Bold ideas and critical thoughts on science.

Bernhard Kempen illustrates calls for a bona fide treatment of data, facts, and intellectual property.

Science is the search for truth and knowledge. Originality and autonomy are its lifeblood. Science only becomes science by a bona fide treatment of data, facts, and intellectual property.

 

1)    The basic rules of scientific work have to remain unchanged

Relevance and reputation of science are critically determined by the adherence to immanent ethical principles. Plagiarism, data manipulations, and falsified studies discredit science. Even though they might only be exceptions, they not only damage the image of the culprit, but also that of universities, research institutions and of science as a whole. Only those have a claim to participation in the scientific discourse, who respect the rules of good scientific practice, developed from within science itself. At this, anyone who deliberately overlooks malpractices is himself guilty of misconduct, unlike the whistle-blower, who, with honest intentions and often taking high personal risk, helps to uncover misconduct.

The basic rules of scientific work are nearly identical in all scientific disciplines and have to remain unchanged in an increasingly digitalized and interconnected world. The highest principle is honesty towards oneself and others. Scientific results and the underlying data have to be as precisely documented and verifiable as the interpretation steps and their sources. The readiness to rigorously doubt one’s own results must remain a matter of course.

Scientific arguments and judgments must only be contended after appreciation of the counterarguments. This excludes reviews given as courtesies. Science is free of instruction. Its impartiality is under constitutional protection.

 

2)    Reduction of mistrust by the highest possible degree of transparency

It is also true, however: scientific research and expert judgment are subject to manifold attempts of illegitimate influence. This is the case especially where voicing a scientific opinion or communicating a scientific research result has substantial economic and political consequences. If nationalist and populist movements, which make no secret of their contempt for science, are on the rise in the western world, mistrust towards scientific impartiality is growing in general. According to a recent survey, in Germany only every second has trust in science, while twelve percent mistrust or rather mistrust science, and the remainder is undecided. As the main reason for their doubts, most referred to the dependence of researchers on funders (see Wissenschaftsbarometer 2017).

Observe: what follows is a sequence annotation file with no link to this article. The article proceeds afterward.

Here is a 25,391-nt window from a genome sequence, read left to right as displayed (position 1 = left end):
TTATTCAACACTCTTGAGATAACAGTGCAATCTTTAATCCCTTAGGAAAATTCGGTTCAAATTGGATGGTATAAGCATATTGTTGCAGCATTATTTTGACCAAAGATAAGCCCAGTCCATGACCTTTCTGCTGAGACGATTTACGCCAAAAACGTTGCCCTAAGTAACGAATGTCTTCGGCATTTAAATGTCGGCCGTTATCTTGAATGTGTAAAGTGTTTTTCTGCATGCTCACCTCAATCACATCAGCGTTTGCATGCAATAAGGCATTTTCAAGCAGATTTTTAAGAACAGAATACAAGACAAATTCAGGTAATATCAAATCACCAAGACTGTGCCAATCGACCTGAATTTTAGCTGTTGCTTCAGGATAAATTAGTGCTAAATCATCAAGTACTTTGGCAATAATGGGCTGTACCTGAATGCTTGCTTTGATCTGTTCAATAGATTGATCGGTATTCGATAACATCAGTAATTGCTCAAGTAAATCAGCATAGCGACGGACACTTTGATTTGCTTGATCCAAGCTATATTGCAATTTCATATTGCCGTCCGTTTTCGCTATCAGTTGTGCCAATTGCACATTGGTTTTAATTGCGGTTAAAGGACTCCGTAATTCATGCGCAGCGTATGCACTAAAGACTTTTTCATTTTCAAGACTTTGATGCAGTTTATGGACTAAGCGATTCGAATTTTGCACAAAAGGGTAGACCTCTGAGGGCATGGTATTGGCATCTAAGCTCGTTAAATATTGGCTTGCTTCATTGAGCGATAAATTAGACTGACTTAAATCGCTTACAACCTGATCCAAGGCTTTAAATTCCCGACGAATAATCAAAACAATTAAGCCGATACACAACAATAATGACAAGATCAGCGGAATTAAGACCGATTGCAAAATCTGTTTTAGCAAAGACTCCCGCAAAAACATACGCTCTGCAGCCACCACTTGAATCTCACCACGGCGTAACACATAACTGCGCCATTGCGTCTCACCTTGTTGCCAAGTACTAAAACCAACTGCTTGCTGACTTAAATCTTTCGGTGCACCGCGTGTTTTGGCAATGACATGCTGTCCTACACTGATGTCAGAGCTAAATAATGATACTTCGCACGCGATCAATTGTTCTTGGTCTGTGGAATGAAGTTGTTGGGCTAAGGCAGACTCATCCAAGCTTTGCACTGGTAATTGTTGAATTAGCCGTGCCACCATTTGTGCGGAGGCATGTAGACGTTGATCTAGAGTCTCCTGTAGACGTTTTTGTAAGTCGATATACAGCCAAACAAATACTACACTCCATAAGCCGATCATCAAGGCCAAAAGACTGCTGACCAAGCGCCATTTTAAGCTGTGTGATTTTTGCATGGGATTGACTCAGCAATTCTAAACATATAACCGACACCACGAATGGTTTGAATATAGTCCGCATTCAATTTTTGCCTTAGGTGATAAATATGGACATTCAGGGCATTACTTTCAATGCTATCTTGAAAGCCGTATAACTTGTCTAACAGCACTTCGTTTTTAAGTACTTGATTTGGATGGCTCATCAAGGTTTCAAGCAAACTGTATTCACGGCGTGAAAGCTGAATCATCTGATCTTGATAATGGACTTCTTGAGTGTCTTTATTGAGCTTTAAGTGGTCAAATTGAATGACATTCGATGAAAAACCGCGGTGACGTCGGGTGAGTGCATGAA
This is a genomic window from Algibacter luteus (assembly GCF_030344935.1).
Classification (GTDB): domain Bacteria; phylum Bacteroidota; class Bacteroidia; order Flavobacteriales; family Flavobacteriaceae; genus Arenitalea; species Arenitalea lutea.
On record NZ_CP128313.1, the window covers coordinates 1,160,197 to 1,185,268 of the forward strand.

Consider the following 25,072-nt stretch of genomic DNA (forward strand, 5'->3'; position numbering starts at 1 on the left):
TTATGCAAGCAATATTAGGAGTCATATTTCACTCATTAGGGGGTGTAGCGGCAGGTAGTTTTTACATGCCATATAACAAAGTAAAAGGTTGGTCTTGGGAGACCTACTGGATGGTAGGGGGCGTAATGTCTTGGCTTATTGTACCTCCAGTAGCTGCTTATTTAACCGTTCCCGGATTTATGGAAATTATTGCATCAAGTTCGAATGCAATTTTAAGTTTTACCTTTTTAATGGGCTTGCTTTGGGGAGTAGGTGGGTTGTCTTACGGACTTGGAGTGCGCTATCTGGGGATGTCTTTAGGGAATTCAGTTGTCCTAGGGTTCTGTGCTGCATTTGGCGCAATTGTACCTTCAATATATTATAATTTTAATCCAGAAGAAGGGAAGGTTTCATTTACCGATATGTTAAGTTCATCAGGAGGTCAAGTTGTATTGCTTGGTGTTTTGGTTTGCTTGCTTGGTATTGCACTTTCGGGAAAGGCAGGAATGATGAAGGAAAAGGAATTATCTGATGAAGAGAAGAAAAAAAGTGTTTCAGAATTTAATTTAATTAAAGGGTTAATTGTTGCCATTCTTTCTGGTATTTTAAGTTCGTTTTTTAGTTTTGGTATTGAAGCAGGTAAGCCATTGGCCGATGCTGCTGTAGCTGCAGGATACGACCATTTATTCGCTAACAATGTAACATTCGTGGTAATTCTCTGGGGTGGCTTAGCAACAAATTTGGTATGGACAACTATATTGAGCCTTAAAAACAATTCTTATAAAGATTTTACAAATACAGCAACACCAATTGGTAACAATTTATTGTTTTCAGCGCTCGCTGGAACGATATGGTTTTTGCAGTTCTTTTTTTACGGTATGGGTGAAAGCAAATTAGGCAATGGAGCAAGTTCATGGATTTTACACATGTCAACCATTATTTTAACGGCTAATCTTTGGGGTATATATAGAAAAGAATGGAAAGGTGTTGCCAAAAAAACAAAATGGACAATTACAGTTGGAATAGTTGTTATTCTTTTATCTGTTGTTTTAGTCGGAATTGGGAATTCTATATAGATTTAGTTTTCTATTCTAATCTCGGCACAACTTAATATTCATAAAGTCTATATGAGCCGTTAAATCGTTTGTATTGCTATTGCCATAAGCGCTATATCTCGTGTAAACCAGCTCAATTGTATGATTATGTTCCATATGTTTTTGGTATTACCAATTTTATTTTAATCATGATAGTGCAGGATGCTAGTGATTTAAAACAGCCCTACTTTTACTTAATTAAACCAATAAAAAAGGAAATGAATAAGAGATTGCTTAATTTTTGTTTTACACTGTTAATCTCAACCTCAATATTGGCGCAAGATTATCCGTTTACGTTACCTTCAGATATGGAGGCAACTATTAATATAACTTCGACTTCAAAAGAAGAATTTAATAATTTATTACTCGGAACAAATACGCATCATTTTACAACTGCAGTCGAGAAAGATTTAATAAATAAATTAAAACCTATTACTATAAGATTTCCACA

More than before, science has to address the suspicion of it being led by personal interest rather than search for knowledge by displaying the highest possible degree of transparency. Conflicts of interest and the names of sponsors or supporters of a research project must be disclosed in all cases. Beyond that, scientific journals have to announce, which support relationships of the author underlie a given publication or demand the respective information from the author. Cooperation agreements, which institutions of higher education close with companies, have to be made available to the public. It has to be made comprehensible for the public that the sponsor cannot have any influence on either research and teaching or the publication of research results. Temporary deviations from the transparency mandate must be possible, but subject to justification and restricted to exceptions, for example when there is a proven risk of breaking trade secrets. A permanent confidentiality agreement must not be possible in the case of university research.

 

3)    Less competition pressure by sufficient basic funding

State and society have to protect and promote the impartiality of science. They have to provide an environment which allows for impartiality. Impartiality and independence are mutually dependent. The independence of science requires sufficient basic funding of research and teaching. This is lacking, however: the funding of the German higher education system has markedly deteriorated despite important special programs in the last 20 years. Universities finance themselves increasingly from temporary projects and third-party funds, which supports an incentive structure based on economic aspects alone. The continuous pressure to increase the ratio of third party funds and a personal payment according to parameters like funding, graduations, and publications have drawbacks, which do not exhaust themselves in the steering of science, but also promote unethical scientific behavior indirectly. The aggravation of the competition for funds and the dependence of scientific careers on quantifiable achievement parameters increases the danger of unethical scientific behavior. To be sure, a sufficient basic funding of universities by federation and states will not completely prevent scientific misconduct. However, a systematically relevant decrease in competition pressure can contribute to substantially reducing it.

 

4)    Discipline-specific ethics as part of compulsory curricula at universities

Science is in the service of humans and is unthinkable without ethical guidance. Already in the first semesters, ethical questions should be included in the curriculum of every university study. Students, who as future functional elites carry a responsibility outside of science as well, must be made acquainted with ethical questions early and comprehensively during their studies. Discipline-specific ethics with a relation to the respective scientific history should thus be part of compulsory curricula at all German universities.